Sunday, November 15, 2015

Family Trip To Norway 1966

From Otto's autobiography:

It was now time to think of a trip for the four of us (my father Otto, my stepmother, Betty, my brother Mike, and I). Sons of Norway, District 3, had charter flights to Norway. That was perhaps the main reason for me joining the Order.

We saved and borrowed some money. Fortunately, in those days, things were very reasonable in Norway. Before we left the States, I had written the family in Bergen to arrange for a trip for us from Trondheim down the fjords to Bergen. It was a four week trip leaving New York on a Friday and returning four weeks later Sunday evening.

It was an exciting time. Bought suitcases, some if not all, on Green Stamps.

The day of departure arrived. Can't remember the date, but it was early July. Pop Linthicum came to the house and drove us to the RR station. 
                                                   Pop Linthicum, my stepmother's father.

Arrived in New York early afternoon. Got a taxi to Kennedy International Airport. Fare $13.00. We got there early, but after a while it was time to board the plane, a DC-8. Members of Sons of Norway District 3 were there to wish us bon voyage.
That's my brother, stepmom, and me(with light khakis) in the center looking at the camera. 

After we were in the air, there there were cocktails and a (late) supper. We had some kids in the seats behind us, kicking and moving. Didn't get much rest. Some things never change. Being a charter flight, there were two bars open all night. No charge. A lot of happy Norwegians.

Landed early Saturday morning at Fornebu (Oslo). It was just great to see Norway and all the red roofs of houses and cottages. At this time I think Mom was happy to be with us.

After landing, we had a few hours before leaving for Bergen. Bought a few postcards and sent one to Pop Linthicum. He got it the next week. Uncle George (Betty's brother in law) said he sat and looked at it for a long time. I don't think he ever expected to see us again (Pop was a skeptic and never believed men landed on the moon).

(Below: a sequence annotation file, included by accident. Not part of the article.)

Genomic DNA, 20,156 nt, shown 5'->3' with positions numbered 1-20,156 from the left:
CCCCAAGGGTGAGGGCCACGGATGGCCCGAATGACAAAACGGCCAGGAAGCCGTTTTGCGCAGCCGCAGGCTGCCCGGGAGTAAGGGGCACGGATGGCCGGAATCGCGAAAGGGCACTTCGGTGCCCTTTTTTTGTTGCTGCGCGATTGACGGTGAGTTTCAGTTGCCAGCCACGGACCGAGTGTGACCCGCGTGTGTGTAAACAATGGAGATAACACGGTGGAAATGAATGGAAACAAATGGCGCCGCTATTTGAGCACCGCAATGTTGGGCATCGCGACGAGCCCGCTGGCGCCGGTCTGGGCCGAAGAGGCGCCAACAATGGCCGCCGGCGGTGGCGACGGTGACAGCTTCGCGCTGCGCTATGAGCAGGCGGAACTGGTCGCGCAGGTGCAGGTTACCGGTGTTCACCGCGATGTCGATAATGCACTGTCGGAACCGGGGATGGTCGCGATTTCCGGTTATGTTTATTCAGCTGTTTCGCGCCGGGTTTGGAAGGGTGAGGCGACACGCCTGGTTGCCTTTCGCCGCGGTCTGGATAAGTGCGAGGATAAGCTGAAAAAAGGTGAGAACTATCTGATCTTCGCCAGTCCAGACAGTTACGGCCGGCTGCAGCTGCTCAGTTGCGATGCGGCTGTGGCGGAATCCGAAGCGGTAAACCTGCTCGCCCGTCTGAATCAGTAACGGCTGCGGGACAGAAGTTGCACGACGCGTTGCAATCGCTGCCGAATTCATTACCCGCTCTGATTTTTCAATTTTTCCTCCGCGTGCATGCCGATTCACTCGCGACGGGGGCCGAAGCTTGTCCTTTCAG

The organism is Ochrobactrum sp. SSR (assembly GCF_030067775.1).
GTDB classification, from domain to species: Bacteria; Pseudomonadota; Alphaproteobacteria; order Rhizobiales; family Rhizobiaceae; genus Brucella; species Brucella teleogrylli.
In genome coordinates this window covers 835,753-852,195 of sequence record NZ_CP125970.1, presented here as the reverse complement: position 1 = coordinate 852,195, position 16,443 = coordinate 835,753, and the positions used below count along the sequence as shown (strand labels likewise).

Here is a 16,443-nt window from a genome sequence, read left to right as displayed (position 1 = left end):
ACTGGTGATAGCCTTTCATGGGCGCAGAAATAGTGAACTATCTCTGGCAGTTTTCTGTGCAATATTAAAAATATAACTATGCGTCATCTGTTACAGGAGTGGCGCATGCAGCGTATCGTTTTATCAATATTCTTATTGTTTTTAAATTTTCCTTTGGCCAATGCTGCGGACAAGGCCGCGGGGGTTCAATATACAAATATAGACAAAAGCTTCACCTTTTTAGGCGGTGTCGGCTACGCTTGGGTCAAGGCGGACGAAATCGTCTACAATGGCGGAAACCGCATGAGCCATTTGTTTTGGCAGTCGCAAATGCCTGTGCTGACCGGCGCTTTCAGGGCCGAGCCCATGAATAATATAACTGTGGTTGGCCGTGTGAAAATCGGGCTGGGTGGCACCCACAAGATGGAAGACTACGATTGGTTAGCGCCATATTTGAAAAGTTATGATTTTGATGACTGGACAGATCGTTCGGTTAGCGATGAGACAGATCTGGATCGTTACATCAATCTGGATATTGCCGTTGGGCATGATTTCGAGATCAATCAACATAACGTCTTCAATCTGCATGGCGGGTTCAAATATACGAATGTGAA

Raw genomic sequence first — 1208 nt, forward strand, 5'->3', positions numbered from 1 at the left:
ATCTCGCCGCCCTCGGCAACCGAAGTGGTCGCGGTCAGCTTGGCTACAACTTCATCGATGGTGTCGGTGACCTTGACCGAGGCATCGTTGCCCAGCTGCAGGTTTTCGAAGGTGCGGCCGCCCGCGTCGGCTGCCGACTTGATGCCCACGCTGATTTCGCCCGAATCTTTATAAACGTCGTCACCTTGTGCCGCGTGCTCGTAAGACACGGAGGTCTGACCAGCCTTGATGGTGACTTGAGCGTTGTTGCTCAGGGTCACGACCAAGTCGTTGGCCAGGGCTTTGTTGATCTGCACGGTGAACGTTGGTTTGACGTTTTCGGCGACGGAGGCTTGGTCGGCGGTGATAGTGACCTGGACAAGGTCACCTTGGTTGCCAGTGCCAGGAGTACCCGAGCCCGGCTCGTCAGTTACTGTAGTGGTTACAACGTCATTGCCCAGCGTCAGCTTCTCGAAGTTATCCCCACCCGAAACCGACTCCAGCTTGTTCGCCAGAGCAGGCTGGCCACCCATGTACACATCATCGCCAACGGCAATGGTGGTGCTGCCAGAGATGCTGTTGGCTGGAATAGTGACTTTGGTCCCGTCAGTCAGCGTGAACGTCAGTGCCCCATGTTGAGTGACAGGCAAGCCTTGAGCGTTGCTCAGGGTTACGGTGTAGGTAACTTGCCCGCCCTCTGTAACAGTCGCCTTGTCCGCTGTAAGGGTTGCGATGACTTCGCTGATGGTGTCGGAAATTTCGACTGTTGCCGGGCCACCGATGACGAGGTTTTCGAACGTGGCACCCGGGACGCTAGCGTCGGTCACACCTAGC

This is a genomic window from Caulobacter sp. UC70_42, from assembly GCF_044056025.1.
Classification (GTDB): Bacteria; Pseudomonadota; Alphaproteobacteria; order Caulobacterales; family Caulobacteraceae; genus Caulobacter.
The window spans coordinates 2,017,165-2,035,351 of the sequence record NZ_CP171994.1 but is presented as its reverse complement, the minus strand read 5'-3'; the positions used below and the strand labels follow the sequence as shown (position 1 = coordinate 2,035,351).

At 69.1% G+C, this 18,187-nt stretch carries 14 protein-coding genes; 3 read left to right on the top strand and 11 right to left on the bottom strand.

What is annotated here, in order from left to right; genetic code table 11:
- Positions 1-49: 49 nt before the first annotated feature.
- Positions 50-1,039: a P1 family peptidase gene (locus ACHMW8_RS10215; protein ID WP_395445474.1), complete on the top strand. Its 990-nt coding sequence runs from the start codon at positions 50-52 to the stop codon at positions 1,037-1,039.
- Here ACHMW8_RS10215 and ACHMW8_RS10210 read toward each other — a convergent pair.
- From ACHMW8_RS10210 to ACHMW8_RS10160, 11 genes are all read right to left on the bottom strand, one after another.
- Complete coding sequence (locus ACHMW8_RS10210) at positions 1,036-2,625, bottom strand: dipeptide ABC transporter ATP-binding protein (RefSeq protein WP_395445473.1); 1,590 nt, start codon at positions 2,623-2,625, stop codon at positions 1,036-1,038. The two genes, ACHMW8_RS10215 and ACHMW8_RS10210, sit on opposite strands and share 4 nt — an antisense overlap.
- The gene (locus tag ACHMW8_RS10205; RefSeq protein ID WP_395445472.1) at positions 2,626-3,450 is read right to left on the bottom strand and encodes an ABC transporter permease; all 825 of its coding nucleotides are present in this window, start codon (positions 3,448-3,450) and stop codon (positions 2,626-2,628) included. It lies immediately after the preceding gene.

Then on to Bergen. A small two prop plane. It was cloudy over the mountains. Couldn't see a thing but clouds against the windows. Some people got sick. After a while the clouds cleared and we saw the skerries and little islands around Flesland airport. 

The whole family was there to greet us: Bestefar (Otto's father), tante (aunt) Ovidia, and Audun (Otto's younger brother) and the kids (Erik, Giske, and Knut). Drove home to Laksevaag. Got a big kick out of the signs at the Esso gas stations: "Put en tiger paa tanken" (Put a tiger in your tank). At Laksevaag the Norwegian flag was flying in the wind. 

Had a big dinner in Andy's (Audun's) kitchen, Giske waiting on the table. After a while we got tired. It had been a long day and night. Karla )(Audun's wife, my tante) had bought new sheets for our bed. By this time it had cleared up and we could see the lights across the bay and Mom said, "Thank you Far for bringing me here."

The next week or so we spent in Bergen: the Fish Market, The cable car to Ulrikken, a tour of the fjords on the "White Lady", and the funicular to Fløyen. Kaare (Otto's youngest brother) was in town and he lent us his car and we drove up to Kvamskogen where Karla was with the kids. Had a nice day there. The boys and their cousins rented a boat and rowed around the lake. Some kids were swimming in the ice water. "It is nice," they said with their blue noses. Karla wanted us to stay, but we went back to town. Fed some goats on the way, they loved American cigarettes (Betty still smoked).  

The next day we went with Kaare to Lonevaag. Drove to Garnes, then the ferry to Haus on Osterøy. Drove up the valley and the church at Gjerstad. Then down to Lonevaag. Bought some rolls and some Coke and had lunch there next to the pier.